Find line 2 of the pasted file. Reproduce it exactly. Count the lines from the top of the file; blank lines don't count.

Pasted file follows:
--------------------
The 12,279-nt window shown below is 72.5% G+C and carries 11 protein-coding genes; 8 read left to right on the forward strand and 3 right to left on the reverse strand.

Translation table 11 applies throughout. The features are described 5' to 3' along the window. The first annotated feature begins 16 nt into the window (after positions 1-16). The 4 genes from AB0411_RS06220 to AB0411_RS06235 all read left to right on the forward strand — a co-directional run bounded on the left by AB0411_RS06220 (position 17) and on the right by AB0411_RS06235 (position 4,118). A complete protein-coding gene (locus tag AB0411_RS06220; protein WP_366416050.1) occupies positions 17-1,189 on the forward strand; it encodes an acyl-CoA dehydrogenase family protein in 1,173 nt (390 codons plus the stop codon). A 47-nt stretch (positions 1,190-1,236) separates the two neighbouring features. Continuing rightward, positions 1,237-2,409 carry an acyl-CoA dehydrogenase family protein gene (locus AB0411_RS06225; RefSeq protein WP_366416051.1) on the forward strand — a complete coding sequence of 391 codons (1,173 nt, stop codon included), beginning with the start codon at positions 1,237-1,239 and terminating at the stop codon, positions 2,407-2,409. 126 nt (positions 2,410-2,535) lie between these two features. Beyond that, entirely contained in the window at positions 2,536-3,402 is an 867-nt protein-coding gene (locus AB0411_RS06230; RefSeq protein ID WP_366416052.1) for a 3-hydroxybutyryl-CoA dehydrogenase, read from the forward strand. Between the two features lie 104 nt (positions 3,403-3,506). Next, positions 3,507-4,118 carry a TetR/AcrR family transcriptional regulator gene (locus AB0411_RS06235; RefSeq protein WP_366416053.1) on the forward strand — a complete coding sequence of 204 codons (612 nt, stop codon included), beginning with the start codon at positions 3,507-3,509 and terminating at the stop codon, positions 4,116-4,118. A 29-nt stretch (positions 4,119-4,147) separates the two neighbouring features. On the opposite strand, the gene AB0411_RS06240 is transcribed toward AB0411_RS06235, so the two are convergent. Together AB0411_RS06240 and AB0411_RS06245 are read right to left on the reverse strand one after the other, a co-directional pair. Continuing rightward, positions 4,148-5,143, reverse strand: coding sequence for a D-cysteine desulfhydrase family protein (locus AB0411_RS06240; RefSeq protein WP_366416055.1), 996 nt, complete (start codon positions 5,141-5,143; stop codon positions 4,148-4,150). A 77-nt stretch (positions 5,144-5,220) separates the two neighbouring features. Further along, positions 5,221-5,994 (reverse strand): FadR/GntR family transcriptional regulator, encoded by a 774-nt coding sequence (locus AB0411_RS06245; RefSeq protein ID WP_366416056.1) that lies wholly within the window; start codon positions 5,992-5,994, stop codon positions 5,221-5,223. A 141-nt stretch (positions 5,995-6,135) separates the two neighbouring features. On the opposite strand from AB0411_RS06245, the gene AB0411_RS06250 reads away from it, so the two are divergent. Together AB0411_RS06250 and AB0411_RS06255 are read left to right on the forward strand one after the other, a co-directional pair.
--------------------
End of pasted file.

Translation table 11 applies throughout. The features are described 5' to 3' along the window. The first annotated feature begins 16 nt into the window (after positions 1-16). The 4 genes from AB0411_RS06220 to AB0411_RS06235 all read left to right on the forward strand — a co-directional run bounded on the left by AB0411_RS06220 (position 17) and on the right by AB0411_RS06235 (position 4,118). A complete protein-coding gene (locus tag AB0411_RS06220; protein WP_366416050.1) occupies positions 17-1,189 on the forward strand; it encodes an acyl-CoA dehydrogenase family protein in 1,173 nt (390 codons plus the stop codon). A 47-nt stretch (positions 1,190-1,236) separates the two neighbouring features. Continuing rightward, positions 1,237-2,409 carry an acyl-CoA dehydrogenase family protein gene (locus AB0411_RS06225; RefSeq protein WP_366416051.1) on the forward strand — a complete coding sequence of 391 codons (1,173 nt, stop codon included), beginning with the start codon at positions 1,237-1,239 and terminating at the stop codon, positions 2,407-2,409. 126 nt (positions 2,410-2,535) lie between these two features. Beyond that, entirely contained in the window at positions 2,536-3,402 is an 867-nt protein-coding gene (locus AB0411_RS06230; RefSeq protein ID WP_366416052.1) for a 3-hydroxybutyryl-CoA dehydrogenase, read from the forward strand. Between the two features lie 104 nt (positions 3,403-3,506). Next, positions 3,507-4,118 carry a TetR/AcrR family transcriptional regulator gene (locus AB0411_RS06235; RefSeq protein WP_366416053.1) on the forward strand — a complete coding sequence of 204 codons (612 nt, stop codon included), beginning with the start codon at positions 3,507-3,509 and terminating at the stop codon, positions 4,116-4,118. A 29-nt stretch (positions 4,119-4,147) separates the two neighbouring features. On the opposite strand, the gene AB0411_RS06240 is transcribed toward AB0411_RS06235, so the two are convergent. Together AB0411_RS06240 and AB0411_RS06245 are read right to left on the reverse strand one after the other, a co-directional pair. Continuing rightward, positions 4,148-5,143, reverse strand: coding sequence for a D-cysteine desulfhydrase family protein (locus AB0411_RS06240; RefSeq protein WP_366416055.1), 996 nt, complete (start codon positions 5,141-5,143; stop codon positions 4,148-4,150). A 77-nt stretch (positions 5,144-5,220) separates the two neighbouring features. Further along, positions 5,221-5,994 (reverse strand): FadR/GntR family transcriptional regulator, encoded by a 774-nt coding sequence (locus AB0411_RS06245; RefSeq protein ID WP_366416056.1) that lies wholly within the window; start codon positions 5,992-5,994, stop codon positions 5,221-5,223. A 141-nt stretch (positions 5,995-6,135) separates the two neighbouring features. On the opposite strand from AB0411_RS06245, the gene AB0411_RS06250 reads away from it, so the two are divergent. Together AB0411_RS06250 and AB0411_RS06255 are read left to right on the forward strand one after the other, a co-directional pair.